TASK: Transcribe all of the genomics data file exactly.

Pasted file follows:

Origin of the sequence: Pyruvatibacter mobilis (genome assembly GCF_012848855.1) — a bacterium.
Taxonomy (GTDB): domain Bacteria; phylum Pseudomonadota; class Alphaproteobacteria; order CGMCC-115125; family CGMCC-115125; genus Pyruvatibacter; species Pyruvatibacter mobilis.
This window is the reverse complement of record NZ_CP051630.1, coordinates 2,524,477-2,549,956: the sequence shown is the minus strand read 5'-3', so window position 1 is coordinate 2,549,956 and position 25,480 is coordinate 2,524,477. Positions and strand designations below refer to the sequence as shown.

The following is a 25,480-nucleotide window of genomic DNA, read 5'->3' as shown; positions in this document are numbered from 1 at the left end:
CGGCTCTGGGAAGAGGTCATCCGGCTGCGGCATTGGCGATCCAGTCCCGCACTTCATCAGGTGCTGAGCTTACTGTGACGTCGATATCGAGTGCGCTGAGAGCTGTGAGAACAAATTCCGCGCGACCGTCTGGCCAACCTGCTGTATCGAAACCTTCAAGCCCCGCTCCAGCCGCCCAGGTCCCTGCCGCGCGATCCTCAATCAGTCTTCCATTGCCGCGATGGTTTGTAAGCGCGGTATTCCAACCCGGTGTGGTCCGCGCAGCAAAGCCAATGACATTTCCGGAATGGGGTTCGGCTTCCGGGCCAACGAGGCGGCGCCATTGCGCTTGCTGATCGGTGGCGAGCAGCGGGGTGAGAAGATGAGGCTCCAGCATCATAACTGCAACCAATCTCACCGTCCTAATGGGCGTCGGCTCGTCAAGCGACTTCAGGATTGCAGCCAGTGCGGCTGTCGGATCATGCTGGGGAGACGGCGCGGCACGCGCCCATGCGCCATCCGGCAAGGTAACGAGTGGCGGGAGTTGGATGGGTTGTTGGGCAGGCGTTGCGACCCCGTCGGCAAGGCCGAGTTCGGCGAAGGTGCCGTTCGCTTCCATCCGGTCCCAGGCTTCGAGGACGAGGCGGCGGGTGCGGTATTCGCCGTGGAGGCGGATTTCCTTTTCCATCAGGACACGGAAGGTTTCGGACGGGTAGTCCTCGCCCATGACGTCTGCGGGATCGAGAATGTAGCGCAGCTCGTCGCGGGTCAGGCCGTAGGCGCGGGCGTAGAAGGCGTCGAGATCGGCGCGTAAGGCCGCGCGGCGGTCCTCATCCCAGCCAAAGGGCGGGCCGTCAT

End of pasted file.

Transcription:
Origin of the sequence: Pyruvatibacter mobilis (genome assembly GCF_012848855.1) — a bacterium.
Taxonomy (GTDB): domain Bacteria; phylum Pseudomonadota; class Alphaproteobacteria; order CGMCC-115125; family CGMCC-115125; genus Pyruvatibacter; species Pyruvatibacter mobilis.
This window is the reverse complement of record NZ_CP051630.1, coordinates 2,524,477-2,549,956: the sequence shown is the minus strand read 5'-3', so window position 1 is coordinate 2,549,956 and position 25,480 is coordinate 2,524,477. Positions and strand designations below refer to the sequence as shown.

The following is a 25,480-nucleotide window of genomic DNA, read 5'->3' as shown; positions in this document are numbered from 1 at the left end:
CGGCTCTGGGAAGAGGTCATCCGGCTGCGGCATTGGCGATCCAGTCCCGCACTTCATCAGGTGCTGAGCTTACTGTGACGTCGATATCGAGTGCGCTGAGAGCTGTGAGAACAAATTCCGCGCGACCGTCTGGCCAACCTGCTGTATCGAAACCTTCAAGCCCCGCTCCAGCCGCCCAGGTCCCTGCCGCGCGATCCTCAATCAGTCTTCCATTGCCGCGATGGTTTGTAAGCGCGGTATTCCAACCCGGTGTGGTCCGCGCAGCAAAGCCAATGACATTTCCGGAATGGGGTTCGGCTTCCGGGCCAACGAGGCGGCGCCATTGCGCTTGCTGATCGGTGGCGAGCAGCGGGGTGAGAAGATGAGGCTCCAGCATCATAACTGCAACCAATCTCACCGTCCTAATGGGCGTCGGCTCGTCAAGCGACTTCAGGATTGCAGCCAGTGCGGCTGTCGGATCATGCTGGGGAGACGGCGCGGCACGCGCCCATGCGCCATCCGGCAAGGTAACGAGTGGCGGGAGTTGGATGGGTTGTTGGGCAGGCGTTGCGACCCCGTCGGCAAGGCCGAGTTCGGCGAAGGTGCCGTTCGCTTCCATCCGGTCCCAGGCTTCGAGGACGAGGCGGCGGGTGCGGTATTCGCCGTGGAGGCGGATTTCCTTTTCCATCAGGACACGGAAGGTTTCGGACGGGTAGTCCTCGCCCATGACGTCTGCGGGATCGAGAATGTAGCGCAGCTCGTCGCGGGTCAGGCCGTAGGCGCGGGCGTAGAAGGCGTCGAGATCGGCGCGTAAGGCCGCGCGGCGGTCCTCATCCCAGCCAAAGGGCGGGCCGTCAT